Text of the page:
“The government should not prevent people from making contracts but that does not mean that the government must confer a special imprimatur upon a new definition of marriage. Perhaps the time has come to examine whether or not governmental recognition of marriage is a good idea, for either party.”

“Since government has been involved in marriage, they have done what they always do – taxed it, regulated it, and now redefined it. It is hard to argue that government’s involvement in marriage has made it better, a fact also not surprising to those who believe government does little right…. Perhaps it is time to be more careful of what we ask government to do, and where we allow it to become part of our lives.”

 

The Washington Post wrote that this decision is a “life preserver” for Republican presidential candidates:

“The simple political reality is that the fight over gay marriage has long been over,” and “what this ruling does then is take same-sex marriage off the table as a major talking point, debate issue or differentiator between the candidates during the coming Republican primary.”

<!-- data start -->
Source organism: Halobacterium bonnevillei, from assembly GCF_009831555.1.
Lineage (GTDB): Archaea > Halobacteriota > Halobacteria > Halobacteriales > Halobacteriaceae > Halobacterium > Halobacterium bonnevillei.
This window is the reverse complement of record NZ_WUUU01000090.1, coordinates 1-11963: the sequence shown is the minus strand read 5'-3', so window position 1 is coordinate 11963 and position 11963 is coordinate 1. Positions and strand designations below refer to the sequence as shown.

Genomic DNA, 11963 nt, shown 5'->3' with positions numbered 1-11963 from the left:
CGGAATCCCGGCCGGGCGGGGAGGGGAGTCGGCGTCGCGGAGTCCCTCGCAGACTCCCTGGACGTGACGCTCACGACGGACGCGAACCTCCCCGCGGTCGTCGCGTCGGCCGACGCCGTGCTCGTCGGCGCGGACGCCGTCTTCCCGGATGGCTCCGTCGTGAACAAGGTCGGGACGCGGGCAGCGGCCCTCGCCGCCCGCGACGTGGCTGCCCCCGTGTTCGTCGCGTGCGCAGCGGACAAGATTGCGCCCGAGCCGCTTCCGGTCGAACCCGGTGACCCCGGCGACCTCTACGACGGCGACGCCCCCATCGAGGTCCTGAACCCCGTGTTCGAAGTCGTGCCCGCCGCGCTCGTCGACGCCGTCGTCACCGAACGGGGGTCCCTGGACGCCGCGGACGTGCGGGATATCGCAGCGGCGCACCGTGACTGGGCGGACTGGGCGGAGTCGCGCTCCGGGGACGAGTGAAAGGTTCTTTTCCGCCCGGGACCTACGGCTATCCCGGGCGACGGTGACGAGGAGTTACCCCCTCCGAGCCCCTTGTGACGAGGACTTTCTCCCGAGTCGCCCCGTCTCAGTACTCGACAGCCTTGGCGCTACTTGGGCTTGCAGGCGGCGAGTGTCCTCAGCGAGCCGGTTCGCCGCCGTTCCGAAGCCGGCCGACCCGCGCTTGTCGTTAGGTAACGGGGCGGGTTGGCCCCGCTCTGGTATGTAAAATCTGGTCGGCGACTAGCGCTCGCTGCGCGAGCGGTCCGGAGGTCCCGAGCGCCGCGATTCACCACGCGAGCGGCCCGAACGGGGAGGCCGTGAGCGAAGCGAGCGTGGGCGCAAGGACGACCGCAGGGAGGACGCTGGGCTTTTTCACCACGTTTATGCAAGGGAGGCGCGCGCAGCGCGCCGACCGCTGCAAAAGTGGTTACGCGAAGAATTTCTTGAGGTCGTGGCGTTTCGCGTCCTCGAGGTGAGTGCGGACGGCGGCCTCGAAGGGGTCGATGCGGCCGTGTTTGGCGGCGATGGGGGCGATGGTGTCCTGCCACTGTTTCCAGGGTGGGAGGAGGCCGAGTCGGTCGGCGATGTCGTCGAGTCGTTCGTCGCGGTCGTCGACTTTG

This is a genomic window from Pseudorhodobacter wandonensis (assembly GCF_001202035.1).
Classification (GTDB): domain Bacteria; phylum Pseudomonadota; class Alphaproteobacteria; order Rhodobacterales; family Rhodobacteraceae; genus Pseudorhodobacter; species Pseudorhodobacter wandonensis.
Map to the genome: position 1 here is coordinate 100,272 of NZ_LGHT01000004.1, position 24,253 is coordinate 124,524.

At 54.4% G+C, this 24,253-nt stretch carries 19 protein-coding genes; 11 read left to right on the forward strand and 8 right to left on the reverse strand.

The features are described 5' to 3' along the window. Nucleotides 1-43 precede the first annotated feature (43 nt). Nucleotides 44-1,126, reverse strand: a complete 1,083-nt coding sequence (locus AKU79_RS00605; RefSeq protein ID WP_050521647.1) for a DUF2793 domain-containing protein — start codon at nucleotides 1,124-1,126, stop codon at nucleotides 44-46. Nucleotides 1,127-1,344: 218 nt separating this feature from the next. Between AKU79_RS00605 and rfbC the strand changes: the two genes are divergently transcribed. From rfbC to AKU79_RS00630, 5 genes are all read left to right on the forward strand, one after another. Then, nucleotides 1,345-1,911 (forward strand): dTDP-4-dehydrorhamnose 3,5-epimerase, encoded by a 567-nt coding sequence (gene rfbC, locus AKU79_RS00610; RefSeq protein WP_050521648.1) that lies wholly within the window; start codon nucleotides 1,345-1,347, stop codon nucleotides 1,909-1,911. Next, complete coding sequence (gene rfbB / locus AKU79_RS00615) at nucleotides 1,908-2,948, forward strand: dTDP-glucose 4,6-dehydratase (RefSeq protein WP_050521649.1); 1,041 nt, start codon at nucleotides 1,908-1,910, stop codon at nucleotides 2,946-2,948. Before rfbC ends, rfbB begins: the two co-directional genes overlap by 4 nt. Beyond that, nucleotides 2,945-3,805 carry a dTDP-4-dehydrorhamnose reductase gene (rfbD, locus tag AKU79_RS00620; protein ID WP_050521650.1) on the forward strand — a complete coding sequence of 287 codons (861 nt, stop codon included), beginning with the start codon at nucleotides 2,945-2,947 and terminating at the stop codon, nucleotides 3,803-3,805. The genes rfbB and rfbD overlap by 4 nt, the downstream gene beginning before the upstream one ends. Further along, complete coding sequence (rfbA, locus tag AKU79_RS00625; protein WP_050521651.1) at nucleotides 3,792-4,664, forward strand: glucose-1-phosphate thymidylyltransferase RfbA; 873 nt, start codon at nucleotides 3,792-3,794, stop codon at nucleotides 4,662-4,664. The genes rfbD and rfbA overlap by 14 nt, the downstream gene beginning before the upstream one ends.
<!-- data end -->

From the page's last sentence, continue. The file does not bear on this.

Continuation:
Liberals want the debate over marriage to be taken off the table.

They want conservatives and Christians to simply accept the Court’s decision as settling the issue – just like they thought would happen with Roe v. Wade.

But they were wrong then. The pro-life movement exploded in response to Roe v. Wade.

And they are wrong now. We will not stop fighting to protect and preserve the sanctity of one-man-one-woman marriage.

What are your thoughts? Email me at craig@electionforum.org.

And don’t forget to vote in our Christian Voter Presidential Poll, here.